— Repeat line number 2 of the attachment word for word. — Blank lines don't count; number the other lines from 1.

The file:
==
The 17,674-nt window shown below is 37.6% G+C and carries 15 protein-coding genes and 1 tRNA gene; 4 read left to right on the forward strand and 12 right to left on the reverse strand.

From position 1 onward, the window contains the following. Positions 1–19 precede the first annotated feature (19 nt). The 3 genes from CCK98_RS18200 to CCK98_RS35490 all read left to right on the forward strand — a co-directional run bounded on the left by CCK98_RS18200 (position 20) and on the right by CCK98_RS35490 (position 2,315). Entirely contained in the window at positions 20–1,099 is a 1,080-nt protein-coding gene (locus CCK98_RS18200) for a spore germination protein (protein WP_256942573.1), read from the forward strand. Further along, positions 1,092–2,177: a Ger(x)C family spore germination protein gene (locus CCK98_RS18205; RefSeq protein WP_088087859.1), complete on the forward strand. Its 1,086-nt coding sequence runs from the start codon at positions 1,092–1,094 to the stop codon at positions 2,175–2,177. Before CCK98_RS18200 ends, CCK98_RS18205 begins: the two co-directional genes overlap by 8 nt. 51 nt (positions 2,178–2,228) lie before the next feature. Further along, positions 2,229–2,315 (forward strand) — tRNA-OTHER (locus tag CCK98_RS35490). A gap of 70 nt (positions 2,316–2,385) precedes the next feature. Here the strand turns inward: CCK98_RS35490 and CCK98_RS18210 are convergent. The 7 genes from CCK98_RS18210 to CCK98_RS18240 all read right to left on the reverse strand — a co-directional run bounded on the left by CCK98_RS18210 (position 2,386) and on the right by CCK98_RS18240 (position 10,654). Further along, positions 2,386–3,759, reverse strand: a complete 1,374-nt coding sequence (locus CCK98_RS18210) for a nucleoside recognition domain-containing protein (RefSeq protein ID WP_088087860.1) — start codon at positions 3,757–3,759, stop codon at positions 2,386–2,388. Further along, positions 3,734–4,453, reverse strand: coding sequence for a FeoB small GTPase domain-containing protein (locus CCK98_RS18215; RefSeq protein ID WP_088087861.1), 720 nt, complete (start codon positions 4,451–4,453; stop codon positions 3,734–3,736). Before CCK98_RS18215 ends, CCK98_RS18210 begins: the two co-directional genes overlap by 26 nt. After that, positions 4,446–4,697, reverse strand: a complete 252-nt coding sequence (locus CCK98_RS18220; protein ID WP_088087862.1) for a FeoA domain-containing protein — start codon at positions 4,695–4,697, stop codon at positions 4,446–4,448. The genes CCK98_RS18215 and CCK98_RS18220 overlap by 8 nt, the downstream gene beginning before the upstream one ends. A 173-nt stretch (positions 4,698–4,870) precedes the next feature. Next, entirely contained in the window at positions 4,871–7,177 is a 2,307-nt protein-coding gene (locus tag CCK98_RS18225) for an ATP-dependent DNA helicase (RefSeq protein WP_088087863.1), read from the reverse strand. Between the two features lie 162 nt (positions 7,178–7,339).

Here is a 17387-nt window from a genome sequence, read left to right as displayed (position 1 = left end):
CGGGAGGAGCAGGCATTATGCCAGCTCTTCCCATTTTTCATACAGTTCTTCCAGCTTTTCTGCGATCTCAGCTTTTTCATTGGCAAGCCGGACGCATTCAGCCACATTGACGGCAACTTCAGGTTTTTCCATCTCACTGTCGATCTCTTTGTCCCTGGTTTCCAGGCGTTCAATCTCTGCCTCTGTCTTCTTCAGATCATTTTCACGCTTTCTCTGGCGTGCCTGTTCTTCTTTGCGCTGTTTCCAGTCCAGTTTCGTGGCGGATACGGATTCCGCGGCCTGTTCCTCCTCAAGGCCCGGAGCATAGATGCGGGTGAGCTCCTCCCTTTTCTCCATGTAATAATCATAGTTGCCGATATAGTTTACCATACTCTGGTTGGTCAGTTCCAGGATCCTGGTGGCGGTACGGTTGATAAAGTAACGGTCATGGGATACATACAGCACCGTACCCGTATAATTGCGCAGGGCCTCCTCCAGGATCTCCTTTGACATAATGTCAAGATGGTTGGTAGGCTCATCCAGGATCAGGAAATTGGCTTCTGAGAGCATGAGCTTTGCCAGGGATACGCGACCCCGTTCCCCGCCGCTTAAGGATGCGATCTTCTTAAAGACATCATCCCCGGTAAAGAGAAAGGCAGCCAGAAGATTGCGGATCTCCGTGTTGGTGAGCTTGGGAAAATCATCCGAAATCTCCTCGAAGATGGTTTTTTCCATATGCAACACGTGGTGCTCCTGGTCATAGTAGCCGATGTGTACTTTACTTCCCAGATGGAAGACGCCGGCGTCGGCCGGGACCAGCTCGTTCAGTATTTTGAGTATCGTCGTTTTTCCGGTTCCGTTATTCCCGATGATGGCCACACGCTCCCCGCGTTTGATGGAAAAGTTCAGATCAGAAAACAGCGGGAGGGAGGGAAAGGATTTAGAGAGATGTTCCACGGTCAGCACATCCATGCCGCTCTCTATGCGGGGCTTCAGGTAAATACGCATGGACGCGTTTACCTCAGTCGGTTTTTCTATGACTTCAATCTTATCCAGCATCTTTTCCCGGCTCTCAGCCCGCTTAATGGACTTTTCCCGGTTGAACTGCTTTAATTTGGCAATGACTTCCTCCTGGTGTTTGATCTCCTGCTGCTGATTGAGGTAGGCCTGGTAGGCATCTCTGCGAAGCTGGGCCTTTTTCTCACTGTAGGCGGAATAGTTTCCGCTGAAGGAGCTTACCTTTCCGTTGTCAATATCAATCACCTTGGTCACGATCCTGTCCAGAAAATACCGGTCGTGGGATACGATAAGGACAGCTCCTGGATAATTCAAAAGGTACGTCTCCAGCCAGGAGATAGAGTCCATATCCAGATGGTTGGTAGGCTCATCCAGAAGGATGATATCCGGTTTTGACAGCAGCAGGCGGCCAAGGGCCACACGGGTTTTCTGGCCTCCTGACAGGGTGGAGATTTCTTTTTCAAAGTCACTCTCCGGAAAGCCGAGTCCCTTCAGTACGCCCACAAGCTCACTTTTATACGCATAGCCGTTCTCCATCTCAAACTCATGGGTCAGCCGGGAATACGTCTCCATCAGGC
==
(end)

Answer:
From position 1 onward, the window contains the following. Positions 1–19 precede the first annotated feature (19 nt). The 3 genes from CCK98_RS18200 to CCK98_RS35490 all read left to right on the forward strand — a co-directional run bounded on the left by CCK98_RS18200 (position 20) and on the right by CCK98_RS35490 (position 2,315). Entirely contained in the window at positions 20–1,099 is a 1,080-nt protein-coding gene (locus CCK98_RS18200) for a spore germination protein (protein WP_256942573.1), read from the forward strand. Further along, positions 1,092–2,177: a Ger(x)C family spore germination protein gene (locus CCK98_RS18205; RefSeq protein WP_088087859.1), complete on the forward strand. Its 1,086-nt coding sequence runs from the start codon at positions 1,092–1,094 to the stop codon at positions 2,175–2,177. Before CCK98_RS18200 ends, CCK98_RS18205 begins: the two co-directional genes overlap by 8 nt. 51 nt (positions 2,178–2,228) lie before the next feature. Further along, positions 2,229–2,315 (forward strand) — tRNA-OTHER (locus tag CCK98_RS35490). A gap of 70 nt (positions 2,316–2,385) precedes the next feature. Here the strand turns inward: CCK98_RS35490 and CCK98_RS18210 are convergent. The 7 genes from CCK98_RS18210 to CCK98_RS18240 all read right to left on the reverse strand — a co-directional run bounded on the left by CCK98_RS18210 (position 2,386) and on the right by CCK98_RS18240 (position 10,654). Further along, positions 2,386–3,759, reverse strand: a complete 1,374-nt coding sequence (locus CCK98_RS18210) for a nucleoside recognition domain-containing protein (RefSeq protein ID WP_088087860.1) — start codon at positions 3,757–3,759, stop codon at positions 2,386–2,388. Further along, positions 3,734–4,453, reverse strand: coding sequence for a FeoB small GTPase domain-containing protein (locus CCK98_RS18215; RefSeq protein ID WP_088087861.1), 720 nt, complete (start codon positions 4,451–4,453; stop codon positions 3,734–3,736). Before CCK98_RS18215 ends, CCK98_RS18210 begins: the two co-directional genes overlap by 26 nt. After that, positions 4,446–4,697, reverse strand: a complete 252-nt coding sequence (locus CCK98_RS18220; protein ID WP_088087862.1) for a FeoA domain-containing protein — start codon at positions 4,695–4,697, stop codon at positions 4,446–4,448. The genes CCK98_RS18215 and CCK98_RS18220 overlap by 8 nt, the downstream gene beginning before the upstream one ends. A 173-nt stretch (positions 4,698–4,870) precedes the next feature. Next, entirely contained in the window at positions 4,871–7,177 is a 2,307-nt protein-coding gene (locus tag CCK98_RS18225) for an ATP-dependent DNA helicase (RefSeq protein WP_088087863.1), read from the reverse strand. Between the two features lie 162 nt (positions 7,178–7,339).